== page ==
HE must be dizzy by now. David Cameron's U-turn on NHS reform last week left him facing where he hadn't wanted to go before. Yesterday's U-turn on prison sentencing presumably puts him back where he started from. Where next? The prime minister claimed yesterday that these policy changes prove the strength of the coalition because they show its readiness to listen to others' opinions and, if necessary, accept them. The obvious question therefore is why such consultation was not undertaken before policy was settled and announced. From last May until this March Mr Cameron insisted that his Health Secretary's reforms were right and would be implemented.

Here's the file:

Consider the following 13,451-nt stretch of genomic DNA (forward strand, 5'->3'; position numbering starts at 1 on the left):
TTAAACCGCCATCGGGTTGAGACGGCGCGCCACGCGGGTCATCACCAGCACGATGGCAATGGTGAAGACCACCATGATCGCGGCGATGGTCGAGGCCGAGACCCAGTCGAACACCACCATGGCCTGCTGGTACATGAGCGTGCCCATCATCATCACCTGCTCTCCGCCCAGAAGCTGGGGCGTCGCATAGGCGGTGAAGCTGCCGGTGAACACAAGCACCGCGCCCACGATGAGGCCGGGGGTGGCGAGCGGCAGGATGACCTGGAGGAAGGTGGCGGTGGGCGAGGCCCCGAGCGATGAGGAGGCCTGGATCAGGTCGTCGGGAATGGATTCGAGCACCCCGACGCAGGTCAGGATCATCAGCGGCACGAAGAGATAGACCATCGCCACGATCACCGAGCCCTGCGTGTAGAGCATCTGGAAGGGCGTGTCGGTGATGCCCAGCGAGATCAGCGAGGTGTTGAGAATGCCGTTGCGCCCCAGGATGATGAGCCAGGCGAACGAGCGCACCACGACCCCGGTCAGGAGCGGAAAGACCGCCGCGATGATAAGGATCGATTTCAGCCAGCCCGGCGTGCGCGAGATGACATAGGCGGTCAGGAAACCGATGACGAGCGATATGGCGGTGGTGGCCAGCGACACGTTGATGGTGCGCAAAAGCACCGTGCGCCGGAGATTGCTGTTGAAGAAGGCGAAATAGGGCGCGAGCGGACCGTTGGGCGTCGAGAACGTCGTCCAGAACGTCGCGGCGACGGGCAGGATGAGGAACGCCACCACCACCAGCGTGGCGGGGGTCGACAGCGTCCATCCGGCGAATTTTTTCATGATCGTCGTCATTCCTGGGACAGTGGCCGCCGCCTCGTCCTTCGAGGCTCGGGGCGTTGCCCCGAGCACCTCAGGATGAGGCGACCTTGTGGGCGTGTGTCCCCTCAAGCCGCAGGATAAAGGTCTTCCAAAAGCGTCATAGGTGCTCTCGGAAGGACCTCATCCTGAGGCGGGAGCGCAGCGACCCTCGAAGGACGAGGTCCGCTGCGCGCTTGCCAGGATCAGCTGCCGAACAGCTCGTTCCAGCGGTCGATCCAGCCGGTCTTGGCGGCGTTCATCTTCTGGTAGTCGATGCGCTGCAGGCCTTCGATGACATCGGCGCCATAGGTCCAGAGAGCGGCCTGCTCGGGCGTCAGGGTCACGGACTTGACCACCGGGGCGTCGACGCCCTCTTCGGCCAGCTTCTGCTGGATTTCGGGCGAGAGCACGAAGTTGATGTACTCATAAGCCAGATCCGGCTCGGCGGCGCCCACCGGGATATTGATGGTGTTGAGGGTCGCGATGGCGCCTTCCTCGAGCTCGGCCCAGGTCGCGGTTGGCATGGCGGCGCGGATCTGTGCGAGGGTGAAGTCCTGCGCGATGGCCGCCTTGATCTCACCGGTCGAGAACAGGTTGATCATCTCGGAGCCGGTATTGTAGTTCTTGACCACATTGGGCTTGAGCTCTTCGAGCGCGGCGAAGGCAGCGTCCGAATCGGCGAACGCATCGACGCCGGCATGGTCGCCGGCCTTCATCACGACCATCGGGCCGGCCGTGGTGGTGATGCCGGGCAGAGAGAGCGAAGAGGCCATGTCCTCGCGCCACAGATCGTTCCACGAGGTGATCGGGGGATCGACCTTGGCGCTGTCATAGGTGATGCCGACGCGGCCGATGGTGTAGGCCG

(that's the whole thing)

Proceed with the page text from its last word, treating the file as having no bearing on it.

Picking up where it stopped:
But now they have been significantly changed. The case of Justice Minister Kenneth Clarke and his sentencing reforms -- designed to find the savings insisted on by Chancellor George Osborne -- is in a way even more strange. Mr Clarke is probably the most experienced minister in the Cabinet and it is inconceivable that he would have drawn up his controversial proposals without making sure that he was taking with him everyone who needed to be in the picture. He will have read the tabloids and seen the row brewing over going easy on criminals. Yet he was allowed by No 10 Downing Street to go ahead with proposals for a parliamentary Bill that the prime minister questioned last week and threw out yesterday. Why?